China Is Mining Our Data
A Chinese company is harvesting Americans’ data.
Data, as you no doubt have heard, is the new oil. For governments that wish to tightly control the masses, the more data the better. Of all the countries in the world, communist China appears most eager to amass vast amounts of data—and not just the data of its own people, but the data of foreigners, too.
To collect that data, the Chinese Communist Party uses a combination of gifted hackers and high-tech surveillance equipment. It has done so for years. Now, though, some countries are waking up to the threat from Beijing. Other countries have not, and have repeatedly failed to address the data-harvesting tiger in the room. One of those countries is the United States, and its failure to take action surely won’t go unpunished.
Headquartered in Beijing, Nuctech is a state-owned technology company specializing in the creation of security and surveillance products. The company, which has close ties to Tsinghua University, Xi Jinping’s alma mater, exports these products around the world. Nuctech boasts more than 4,300 employees, and has a presence in 170 different countries and regions. That presence is particularly strong in Europe, where it has offices in Belgium, the Netherlands, Poland, and the United Kingdom, with plans to open branch offices in Italy and Spain. Now, though, European lawmakers are sounding the alarm, warning European Union leaders in Brussels that Nuctech’s presence poses a grave threat to the continent.
In a recent letter, European leaders argued that Nuctech’s scanning equipment, which includes airport scanners, bomb-detection systems, and the like, should not be used by E.U. member states. Information obtained through these devices, they warned, could easily be accessed and weaponized by the CCP. As a Politico report published in October revealed, Nuctech has close ties to the Chinese defense industry.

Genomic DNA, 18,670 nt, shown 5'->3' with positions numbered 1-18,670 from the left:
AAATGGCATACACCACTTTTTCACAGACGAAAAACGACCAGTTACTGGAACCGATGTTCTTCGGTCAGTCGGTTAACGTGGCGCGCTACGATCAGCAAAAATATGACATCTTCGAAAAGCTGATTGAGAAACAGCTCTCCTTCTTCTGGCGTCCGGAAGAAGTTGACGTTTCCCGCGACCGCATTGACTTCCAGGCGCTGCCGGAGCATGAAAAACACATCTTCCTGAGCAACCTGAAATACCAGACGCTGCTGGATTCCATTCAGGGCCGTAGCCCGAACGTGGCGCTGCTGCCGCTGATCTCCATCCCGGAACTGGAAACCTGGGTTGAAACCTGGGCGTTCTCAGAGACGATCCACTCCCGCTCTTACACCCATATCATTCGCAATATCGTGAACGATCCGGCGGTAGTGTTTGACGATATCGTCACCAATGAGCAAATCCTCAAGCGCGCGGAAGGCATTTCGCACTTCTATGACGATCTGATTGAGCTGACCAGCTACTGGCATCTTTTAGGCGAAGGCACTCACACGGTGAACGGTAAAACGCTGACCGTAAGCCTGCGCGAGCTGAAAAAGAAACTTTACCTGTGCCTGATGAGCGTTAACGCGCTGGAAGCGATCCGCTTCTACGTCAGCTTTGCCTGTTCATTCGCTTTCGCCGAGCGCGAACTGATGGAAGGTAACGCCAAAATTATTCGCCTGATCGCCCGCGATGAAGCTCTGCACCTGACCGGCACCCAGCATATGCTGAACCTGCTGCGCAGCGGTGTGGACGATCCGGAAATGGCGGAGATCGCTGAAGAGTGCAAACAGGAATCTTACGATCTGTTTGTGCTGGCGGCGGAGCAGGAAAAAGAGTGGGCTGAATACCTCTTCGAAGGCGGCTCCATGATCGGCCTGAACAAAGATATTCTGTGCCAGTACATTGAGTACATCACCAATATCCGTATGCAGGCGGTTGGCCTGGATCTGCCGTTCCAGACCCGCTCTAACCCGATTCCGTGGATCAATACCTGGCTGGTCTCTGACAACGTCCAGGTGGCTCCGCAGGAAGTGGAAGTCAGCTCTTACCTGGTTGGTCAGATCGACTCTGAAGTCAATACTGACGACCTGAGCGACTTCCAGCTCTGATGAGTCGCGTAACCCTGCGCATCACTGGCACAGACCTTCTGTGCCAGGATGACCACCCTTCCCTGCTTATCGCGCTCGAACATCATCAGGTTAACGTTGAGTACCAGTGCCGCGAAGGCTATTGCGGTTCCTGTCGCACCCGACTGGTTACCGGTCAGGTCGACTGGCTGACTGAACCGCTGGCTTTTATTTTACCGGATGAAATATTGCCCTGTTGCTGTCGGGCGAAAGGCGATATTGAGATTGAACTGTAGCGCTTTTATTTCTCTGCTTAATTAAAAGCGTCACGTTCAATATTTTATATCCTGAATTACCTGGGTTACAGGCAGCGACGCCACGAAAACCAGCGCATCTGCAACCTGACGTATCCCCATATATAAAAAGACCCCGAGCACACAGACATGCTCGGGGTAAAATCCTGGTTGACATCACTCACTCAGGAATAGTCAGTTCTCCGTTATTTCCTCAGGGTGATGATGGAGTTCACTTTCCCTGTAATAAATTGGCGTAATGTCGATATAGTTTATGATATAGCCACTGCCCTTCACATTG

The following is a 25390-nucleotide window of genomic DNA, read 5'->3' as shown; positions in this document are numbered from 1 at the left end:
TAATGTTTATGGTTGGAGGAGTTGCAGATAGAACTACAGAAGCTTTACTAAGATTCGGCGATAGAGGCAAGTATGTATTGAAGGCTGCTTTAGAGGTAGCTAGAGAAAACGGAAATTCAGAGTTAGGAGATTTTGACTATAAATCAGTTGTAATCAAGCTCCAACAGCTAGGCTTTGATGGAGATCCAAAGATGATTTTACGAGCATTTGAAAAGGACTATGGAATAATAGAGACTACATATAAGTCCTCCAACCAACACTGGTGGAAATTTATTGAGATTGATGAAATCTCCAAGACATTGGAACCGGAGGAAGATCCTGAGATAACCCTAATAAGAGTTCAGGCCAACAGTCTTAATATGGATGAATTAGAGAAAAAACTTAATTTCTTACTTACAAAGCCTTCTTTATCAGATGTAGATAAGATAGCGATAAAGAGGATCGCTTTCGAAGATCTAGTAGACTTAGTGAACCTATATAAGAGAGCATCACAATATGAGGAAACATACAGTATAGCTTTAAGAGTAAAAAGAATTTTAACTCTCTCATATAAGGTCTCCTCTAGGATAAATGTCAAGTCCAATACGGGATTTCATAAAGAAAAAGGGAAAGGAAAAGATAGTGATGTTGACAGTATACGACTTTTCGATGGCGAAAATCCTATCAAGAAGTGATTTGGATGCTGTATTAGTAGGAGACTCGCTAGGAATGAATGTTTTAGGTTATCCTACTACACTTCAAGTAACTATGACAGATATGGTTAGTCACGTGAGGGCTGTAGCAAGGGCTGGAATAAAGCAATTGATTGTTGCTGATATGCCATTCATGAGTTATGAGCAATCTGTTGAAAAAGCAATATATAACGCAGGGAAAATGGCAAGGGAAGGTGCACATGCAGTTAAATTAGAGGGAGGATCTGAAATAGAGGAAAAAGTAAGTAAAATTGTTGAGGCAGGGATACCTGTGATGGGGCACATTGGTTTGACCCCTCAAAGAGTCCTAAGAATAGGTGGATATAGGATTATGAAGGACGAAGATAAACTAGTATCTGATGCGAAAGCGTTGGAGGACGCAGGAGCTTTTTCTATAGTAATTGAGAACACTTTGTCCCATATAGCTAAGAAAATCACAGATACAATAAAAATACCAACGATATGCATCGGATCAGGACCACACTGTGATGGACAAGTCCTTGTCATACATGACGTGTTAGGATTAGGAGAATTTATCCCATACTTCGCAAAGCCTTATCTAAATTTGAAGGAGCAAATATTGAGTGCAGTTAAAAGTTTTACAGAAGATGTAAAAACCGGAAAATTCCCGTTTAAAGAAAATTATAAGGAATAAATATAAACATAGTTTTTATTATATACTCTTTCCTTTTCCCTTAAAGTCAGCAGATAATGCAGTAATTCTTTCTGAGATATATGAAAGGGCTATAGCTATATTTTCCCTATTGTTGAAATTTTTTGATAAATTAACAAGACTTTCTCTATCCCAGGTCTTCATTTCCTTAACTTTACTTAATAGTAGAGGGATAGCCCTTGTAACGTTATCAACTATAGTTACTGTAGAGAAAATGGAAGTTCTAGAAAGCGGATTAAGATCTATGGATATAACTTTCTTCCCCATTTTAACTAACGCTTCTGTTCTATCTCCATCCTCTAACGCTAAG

The Biden administration is no fan of the Beijing-backed company. Earlier this year, as the Washington Post reported, government officials were notified of a potential national security threat developing on the opposite side of the U.S.-Mexico border. The Mexican government reportedly intended to purchase “hundreds of millions of dollars of Chinese scanning equipment for its own checkpoints” from Nuctech. Fearful that the CCP would have access to valuable data about goods and persons crossing the border, Ken Salazar, the U.S. ambassador to Mexico, wrote a letter to Mexico's foreign minister Marcelo Ebrard asking the Mexicans not to purchase the technology. “No Chinese scanning equipment meets the United States’ standards for quality control,” wrote Salazar.
In short, everyone agrees that Nuctech is bad. But if that's true, why is the company still operating in the United States?
Although the Transportation Security Administration had previously banned Nuctech equipment from most American airports, the company and its products still has a strong presence in the U.S. That is because it now operates under a different name: Secure Technology Value Solutions Inc. (STVS). With an office in Pennsylvania, STVS makes human-body scanners, X-ray inspection machines, and infrared temperature screening systems. According to its website, STVS supplies these products to law enforcement agencies, drug and alcohol rehabilitation facilities, and the hospitality sector, as well as a number of schools and community centers.
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This is not the first time we have seen Chinese-backed organizations pull the wool over the eyes of Americans with a simple name change. In recent years, the U.S. government has cracked down on Confucius Institutes, college campus centers ostensibly created to promote Chinese language and culture that in truth were little more than Trojan horses for the CCP to spread propaganda and facilitate espionage at American universities. Although a number of these institutes have been closed down in the U.S., they never really disappeared. In fact, many of them are still operating across the country, just under a different name.
Simple name changes shouldn’t be enough to fool the most powerful country in the world. That brings us back to Nuctech, or Secure Technology Value Solutions Inc.; call it what you will. The company is in the business of collecting large amounts of intimate data. Where does that information end up? It's a pressing question, considering China already has stolen the data of 260 million American citizens.
If the United States wishes to be taken seriously as a superpower, it needs to take the threat of Chinese espionage more seriously. The next big war won’t be won by boots on the ground, but by the side with the best data.